1. Don’t throw away your kitchen scraps — add them to the compost pile. Kitchen scraps are typically high in nitrogen, which helps heat up the compost pile and speed up the composting process. Egg shells, coffee grounds, fruit and vegetable peels and scraps are all outstanding materials to add.
5. Don’t keep your compost too wet so that it gets soggy and starts to stink. Just as too dry is bad, too wet is also something that you should avoid.
6. Too much of any one material will slow down the composting process. If you have all leaves, all grass clippings or an overload of any other single type of material, it can throw off the balance of the pile. In general, it’s good to keep a mix of green and brown material (see main page for more details on this).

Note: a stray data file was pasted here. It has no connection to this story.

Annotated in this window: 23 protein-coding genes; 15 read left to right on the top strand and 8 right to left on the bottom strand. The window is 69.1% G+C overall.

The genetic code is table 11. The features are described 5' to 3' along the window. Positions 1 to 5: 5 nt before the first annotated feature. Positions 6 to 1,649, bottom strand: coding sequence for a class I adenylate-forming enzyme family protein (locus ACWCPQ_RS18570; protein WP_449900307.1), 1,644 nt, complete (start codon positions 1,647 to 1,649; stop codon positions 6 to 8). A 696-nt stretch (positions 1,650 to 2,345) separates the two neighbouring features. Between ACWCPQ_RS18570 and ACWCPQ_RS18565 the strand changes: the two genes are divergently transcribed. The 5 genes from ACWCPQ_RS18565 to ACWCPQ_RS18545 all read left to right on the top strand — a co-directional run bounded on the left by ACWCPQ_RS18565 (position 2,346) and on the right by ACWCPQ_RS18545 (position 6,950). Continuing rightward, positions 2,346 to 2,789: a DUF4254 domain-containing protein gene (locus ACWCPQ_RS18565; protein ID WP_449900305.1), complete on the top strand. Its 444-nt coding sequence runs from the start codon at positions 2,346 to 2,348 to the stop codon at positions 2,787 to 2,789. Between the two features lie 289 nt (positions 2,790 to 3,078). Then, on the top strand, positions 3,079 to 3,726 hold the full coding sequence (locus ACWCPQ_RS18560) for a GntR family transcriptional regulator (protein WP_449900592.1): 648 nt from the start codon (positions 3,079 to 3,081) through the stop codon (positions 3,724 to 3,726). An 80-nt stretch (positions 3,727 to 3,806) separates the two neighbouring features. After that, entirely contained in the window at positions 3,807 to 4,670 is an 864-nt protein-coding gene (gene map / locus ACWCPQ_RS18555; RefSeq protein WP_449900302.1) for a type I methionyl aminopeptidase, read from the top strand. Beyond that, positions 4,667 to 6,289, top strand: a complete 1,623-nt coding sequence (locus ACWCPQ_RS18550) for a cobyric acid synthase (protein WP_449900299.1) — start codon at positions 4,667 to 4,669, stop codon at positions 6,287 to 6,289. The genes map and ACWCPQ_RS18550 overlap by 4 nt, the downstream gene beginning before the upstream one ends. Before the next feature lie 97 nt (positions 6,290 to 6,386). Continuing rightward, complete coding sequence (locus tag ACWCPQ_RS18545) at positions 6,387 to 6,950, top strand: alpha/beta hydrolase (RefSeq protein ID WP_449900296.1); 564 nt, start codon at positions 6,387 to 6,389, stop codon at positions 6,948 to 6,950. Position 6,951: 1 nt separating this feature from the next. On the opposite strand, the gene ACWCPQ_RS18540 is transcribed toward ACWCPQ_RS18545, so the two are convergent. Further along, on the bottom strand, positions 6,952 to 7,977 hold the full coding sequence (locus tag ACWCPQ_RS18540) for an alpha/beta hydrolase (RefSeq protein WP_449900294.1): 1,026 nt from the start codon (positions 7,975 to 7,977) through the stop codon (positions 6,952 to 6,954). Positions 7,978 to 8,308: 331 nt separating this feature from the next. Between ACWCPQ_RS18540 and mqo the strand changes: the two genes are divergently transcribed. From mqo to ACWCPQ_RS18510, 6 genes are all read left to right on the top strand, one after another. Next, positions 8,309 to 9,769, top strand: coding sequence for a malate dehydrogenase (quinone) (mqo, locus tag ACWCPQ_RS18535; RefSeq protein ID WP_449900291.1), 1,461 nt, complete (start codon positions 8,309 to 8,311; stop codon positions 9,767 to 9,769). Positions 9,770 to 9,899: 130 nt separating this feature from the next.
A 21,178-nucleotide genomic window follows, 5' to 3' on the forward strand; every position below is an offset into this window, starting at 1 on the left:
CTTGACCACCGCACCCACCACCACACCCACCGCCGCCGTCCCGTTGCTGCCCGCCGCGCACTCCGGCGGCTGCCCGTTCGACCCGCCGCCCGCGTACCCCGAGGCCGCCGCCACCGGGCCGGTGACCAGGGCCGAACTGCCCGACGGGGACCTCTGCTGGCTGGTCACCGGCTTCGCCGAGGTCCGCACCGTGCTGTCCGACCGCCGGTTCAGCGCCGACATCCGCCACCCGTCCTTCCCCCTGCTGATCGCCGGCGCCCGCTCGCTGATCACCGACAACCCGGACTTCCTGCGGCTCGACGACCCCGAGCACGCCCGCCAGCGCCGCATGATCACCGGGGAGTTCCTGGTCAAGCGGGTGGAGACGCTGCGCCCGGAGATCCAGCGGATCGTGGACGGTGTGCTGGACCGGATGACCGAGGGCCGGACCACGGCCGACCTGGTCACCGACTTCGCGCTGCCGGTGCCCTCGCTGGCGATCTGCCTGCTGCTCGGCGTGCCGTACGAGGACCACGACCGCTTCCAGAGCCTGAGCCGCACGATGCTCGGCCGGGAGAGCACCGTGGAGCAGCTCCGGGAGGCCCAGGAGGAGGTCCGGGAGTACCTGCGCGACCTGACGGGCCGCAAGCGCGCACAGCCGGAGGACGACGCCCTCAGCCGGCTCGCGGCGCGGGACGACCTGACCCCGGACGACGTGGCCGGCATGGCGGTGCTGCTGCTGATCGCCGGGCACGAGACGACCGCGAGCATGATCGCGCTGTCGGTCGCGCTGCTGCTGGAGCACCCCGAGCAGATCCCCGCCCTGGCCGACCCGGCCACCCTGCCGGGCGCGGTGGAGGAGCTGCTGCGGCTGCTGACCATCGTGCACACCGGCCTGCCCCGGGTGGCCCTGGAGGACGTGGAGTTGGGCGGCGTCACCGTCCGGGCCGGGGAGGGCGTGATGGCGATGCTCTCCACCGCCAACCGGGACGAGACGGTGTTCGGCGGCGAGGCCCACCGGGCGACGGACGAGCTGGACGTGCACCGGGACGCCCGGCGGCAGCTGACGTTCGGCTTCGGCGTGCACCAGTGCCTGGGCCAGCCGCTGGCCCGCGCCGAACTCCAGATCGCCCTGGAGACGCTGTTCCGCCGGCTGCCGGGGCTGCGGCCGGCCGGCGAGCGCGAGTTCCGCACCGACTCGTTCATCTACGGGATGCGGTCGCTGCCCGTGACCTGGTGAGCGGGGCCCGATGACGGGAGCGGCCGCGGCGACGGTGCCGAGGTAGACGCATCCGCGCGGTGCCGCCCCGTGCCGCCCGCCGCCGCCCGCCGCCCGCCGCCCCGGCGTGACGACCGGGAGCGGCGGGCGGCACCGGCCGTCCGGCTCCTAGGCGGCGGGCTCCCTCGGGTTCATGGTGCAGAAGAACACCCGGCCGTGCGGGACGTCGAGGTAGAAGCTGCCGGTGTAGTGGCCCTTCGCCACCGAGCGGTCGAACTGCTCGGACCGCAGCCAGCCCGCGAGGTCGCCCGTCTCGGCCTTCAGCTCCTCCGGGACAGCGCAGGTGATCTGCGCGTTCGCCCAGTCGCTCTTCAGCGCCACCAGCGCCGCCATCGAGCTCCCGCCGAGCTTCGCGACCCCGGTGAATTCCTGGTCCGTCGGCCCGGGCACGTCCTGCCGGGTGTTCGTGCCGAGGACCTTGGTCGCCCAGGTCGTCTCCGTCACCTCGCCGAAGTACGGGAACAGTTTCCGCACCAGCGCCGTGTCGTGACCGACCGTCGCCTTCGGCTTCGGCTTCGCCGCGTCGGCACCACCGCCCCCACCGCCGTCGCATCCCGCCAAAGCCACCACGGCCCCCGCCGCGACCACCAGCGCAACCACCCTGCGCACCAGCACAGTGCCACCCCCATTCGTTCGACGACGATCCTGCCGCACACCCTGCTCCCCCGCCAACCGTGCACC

7. No cooked food or bread as this will bring mice to nest
8. only cat liter from indoor cats. cats outside get bugs which don’t compost and will pass along into the food we grow
2. If you’re composting with a compost pile, bigger is often better. Heat builds up with a big pile. You don’t want to get much bigger than about 3 feet by 3 feet though.
3. Keep your compost aerated! If you are composting with a tumbling composter, make sure you turn it whenever you add new materials. If you are composting with a pile, or in a static (non-tumbling) compost bin, be sure to mix up the contents so that the pile gets oxygen and can break down effectively. Use a compost aerating tool like this one.
4. Don’t let the compost completely dry out. A compost pile needs moisture to keep the composting process active.